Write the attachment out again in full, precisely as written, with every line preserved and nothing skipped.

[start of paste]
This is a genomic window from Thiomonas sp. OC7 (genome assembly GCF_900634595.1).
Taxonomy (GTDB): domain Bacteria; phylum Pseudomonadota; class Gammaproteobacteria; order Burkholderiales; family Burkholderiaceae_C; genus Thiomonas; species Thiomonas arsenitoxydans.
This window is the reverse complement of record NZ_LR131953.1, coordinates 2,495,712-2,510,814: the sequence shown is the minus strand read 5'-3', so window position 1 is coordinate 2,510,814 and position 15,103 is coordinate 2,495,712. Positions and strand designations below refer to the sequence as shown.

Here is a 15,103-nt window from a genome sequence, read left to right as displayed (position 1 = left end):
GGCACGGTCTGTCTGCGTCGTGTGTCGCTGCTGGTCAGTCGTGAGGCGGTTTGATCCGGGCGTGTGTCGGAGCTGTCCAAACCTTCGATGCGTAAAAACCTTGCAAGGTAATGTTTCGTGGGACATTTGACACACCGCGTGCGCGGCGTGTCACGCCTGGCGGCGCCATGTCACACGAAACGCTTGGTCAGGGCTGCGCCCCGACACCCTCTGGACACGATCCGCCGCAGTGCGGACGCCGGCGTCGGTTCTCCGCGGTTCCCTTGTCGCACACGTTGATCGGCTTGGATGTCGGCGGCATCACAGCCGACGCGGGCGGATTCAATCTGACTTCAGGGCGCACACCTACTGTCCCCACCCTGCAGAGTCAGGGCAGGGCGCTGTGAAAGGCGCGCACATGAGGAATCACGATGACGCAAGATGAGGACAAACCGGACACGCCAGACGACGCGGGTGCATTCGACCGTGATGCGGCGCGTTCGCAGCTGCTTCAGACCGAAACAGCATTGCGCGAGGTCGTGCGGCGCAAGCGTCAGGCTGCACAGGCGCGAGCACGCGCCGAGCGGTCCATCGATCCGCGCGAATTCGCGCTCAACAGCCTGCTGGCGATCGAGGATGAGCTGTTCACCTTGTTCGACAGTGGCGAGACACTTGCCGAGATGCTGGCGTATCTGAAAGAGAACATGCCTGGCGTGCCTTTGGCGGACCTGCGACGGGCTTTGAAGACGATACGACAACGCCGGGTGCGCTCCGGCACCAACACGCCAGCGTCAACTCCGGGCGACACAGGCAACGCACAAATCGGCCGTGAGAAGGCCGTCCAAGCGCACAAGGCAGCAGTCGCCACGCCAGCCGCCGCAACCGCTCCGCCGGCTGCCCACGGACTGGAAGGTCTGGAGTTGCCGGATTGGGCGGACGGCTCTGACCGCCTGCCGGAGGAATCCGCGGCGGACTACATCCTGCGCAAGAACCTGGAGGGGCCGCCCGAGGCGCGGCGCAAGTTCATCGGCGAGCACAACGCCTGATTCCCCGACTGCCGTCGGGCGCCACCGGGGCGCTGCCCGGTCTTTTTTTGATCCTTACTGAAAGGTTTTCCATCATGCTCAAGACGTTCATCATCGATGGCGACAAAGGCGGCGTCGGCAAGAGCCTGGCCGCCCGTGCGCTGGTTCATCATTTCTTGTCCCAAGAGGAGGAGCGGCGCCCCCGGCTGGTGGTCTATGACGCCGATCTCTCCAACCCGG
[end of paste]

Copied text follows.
This is a genomic window from Thiomonas sp. OC7 (genome assembly GCF_900634595.1).
Taxonomy (GTDB): domain Bacteria; phylum Pseudomonadota; class Gammaproteobacteria; order Burkholderiales; family Burkholderiaceae_C; genus Thiomonas; species Thiomonas arsenitoxydans.
This window is the reverse complement of record NZ_LR131953.1, coordinates 2,495,712-2,510,814: the sequence shown is the minus strand read 5'-3', so window position 1 is coordinate 2,510,814 and position 15,103 is coordinate 2,495,712. Positions and strand designations below refer to the sequence as shown.

Here is a 15,103-nt window from a genome sequence, read left to right as displayed (position 1 = left end):
GGCACGGTCTGTCTGCGTCGTGTGTCGCTGCTGGTCAGTCGTGAGGCGGTTTGATCCGGGCGTGTGTCGGAGCTGTCCAAACCTTCGATGCGTAAAAACCTTGCAAGGTAATGTTTCGTGGGACATTTGACACACCGCGTGCGCGGCGTGTCACGCCTGGCGGCGCCATGTCACACGAAACGCTTGGTCAGGGCTGCGCCCCGACACCCTCTGGACACGATCCGCCGCAGTGCGGACGCCGGCGTCGGTTCTCCGCGGTTCCCTTGTCGCACACGTTGATCGGCTTGGATGTCGGCGGCATCACAGCCGACGCGGGCGGATTCAATCTGACTTCAGGGCGCACACCTACTGTCCCCACCCTGCAGAGTCAGGGCAGGGCGCTGTGAAAGGCGCGCACATGAGGAATCACGATGACGCAAGATGAGGACAAACCGGACACGCCAGACGACGCGGGTGCATTCGACCGTGATGCGGCGCGTTCGCAGCTGCTTCAGACCGAAACAGCATTGCGCGAGGTCGTGCGGCGCAAGCGTCAGGCTGCACAGGCGCGAGCACGCGCCGAGCGGTCCATCGATCCGCGCGAATTCGCGCTCAACAGCCTGCTGGCGATCGAGGATGAGCTGTTCACCTTGTTCGACAGTGGCGAGACACTTGCCGAGATGCTGGCGTATCTGAAAGAGAACATGCCTGGCGTGCCTTTGGCGGACCTGCGACGGGCTTTGAAGACGATACGACAACGCCGGGTGCGCTCCGGCACCAACACGCCAGCGTCAACTCCGGGCGACACAGGCAACGCACAAATCGGCCGTGAGAAGGCCGTCCAAGCGCACAAGGCAGCAGTCGCCACGCCAGCCGCCGCAACCGCTCCGCCGGCTGCCCACGGACTGGAAGGTCTGGAGTTGCCGGATTGGGCGGACGGCTCTGACCGCCTGCCGGAGGAATCCGCGGCGGACTACATCCTGCGCAAGAACCTGGAGGGGCCGCCCGAGGCGCGGCGCAAGTTCATCGGCGAGCACAACGCCTGATTCCCCGACTGCCGTCGGGCGCCACCGGGGCGCTGCCCGGTCTTTTTTTGATCCTTACTGAAAGGTTTTCCATCATGCTCAAGACGTTCATCATCGATGGCGACAAAGGCGGCGTCGGCAAGAGCCTGGCCGCCCGTGCGCTGGTTCATCATTTCTTGTCCCAAGAGGAGGAGCGGCGCCCCCGGCTGGTGGTCTATGACGCCGATCTCTCCAACCCGG